The evolution of a terrestrial flora from within a single fresh-water algal lineage (Streptophyta) represented a singularity in Earth’s history, giving rise to one of the most profound geobiological transitions in the history of the planet. Adaptations key for the transition from aquatic to terrestrial habitats included the ability to tolerate extremes in temperature, desiccation, and radiation; key stressors characteristic of the surfaces of glaciers, where Zygnematophycean ‘ice algae’, some of the closest living relatives to land plants, currently thrive. With this proposal, I hypothesise that glacier surfaces represent important intermediates between aquatic and terrestrial habitats, driving evolution of unique adaptations in ice algal lineages that represent exaptations of ancestral Streptophytes for the colonisation of land. To test my hypothesis, I will unite the disciplines of genomics, engineering, glaciology and biology to constrain ice algal cold-adaptation mechanisms to life in surface ice and provide unique insight into the aspects of Streptophyte biology that enabled the conquest of land. I will achieve this by i) sequencing the genomes of two ice environment specialists that dominate across the cryosphere, allowing identification of ice algal cold-adaptation mechanisms and homologs in extant basal land plant lineages; ii) develop a controlled environment microalgal assessment system, i.e. ‘photosynthetron’, optimised for deployment in surface ice environments in collaboration with a leading developer of high-throughput plant and algal phenotyping platforms; iii) deploy this across the cryosphere to validate cold-adaptation mechanisms identified from genome interrogation and significantly advance our understanding of how life excels within icy environments. Taken together, outcomes will significantly advance the emerging field of glacial microbiology and could represent a fundamental shift in the way we view processes of land plant terrestrialization.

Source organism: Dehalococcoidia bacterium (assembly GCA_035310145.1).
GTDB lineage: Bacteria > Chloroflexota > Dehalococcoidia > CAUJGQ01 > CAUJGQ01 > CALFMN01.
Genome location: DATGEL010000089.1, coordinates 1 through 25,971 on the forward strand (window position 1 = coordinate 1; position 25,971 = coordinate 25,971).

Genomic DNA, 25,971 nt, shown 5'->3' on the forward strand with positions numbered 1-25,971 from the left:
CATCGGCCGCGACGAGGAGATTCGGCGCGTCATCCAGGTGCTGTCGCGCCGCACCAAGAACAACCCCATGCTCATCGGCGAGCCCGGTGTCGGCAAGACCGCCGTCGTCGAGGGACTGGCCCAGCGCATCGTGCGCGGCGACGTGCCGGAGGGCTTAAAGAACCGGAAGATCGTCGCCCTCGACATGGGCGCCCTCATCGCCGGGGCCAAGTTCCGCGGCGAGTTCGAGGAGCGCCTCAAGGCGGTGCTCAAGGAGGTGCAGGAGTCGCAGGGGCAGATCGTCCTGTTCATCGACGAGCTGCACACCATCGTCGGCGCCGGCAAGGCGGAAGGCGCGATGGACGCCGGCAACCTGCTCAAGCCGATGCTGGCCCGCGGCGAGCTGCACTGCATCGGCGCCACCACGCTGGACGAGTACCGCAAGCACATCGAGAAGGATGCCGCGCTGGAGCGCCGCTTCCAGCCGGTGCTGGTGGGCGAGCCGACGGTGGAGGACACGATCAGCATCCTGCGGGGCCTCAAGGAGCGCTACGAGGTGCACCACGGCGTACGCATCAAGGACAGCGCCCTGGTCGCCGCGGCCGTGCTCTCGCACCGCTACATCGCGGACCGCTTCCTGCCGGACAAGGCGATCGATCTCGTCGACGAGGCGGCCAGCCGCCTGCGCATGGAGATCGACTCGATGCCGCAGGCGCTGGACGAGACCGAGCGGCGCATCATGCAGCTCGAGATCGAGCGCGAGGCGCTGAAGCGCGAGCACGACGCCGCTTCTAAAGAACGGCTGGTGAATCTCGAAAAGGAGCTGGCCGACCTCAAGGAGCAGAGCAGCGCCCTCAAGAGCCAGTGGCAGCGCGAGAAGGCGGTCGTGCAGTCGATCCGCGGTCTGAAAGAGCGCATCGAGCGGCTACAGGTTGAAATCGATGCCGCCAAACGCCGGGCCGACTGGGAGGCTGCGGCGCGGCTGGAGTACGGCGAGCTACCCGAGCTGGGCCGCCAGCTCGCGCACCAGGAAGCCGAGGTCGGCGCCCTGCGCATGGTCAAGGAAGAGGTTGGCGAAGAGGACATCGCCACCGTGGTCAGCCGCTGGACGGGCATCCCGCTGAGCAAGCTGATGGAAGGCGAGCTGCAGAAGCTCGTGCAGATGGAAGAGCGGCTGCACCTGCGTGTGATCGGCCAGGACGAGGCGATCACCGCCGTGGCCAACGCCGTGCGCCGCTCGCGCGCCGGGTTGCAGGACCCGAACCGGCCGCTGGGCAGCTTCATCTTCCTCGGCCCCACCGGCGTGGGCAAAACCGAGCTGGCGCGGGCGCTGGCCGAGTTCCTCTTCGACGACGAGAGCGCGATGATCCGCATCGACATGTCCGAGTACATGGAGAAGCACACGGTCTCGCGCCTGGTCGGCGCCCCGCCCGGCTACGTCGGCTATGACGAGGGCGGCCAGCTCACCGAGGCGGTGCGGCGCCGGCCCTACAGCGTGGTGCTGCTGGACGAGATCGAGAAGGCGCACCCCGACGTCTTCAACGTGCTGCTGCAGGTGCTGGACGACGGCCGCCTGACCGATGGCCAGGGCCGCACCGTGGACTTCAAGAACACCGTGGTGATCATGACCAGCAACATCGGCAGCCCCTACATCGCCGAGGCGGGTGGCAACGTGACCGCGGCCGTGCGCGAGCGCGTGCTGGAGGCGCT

Fields of science
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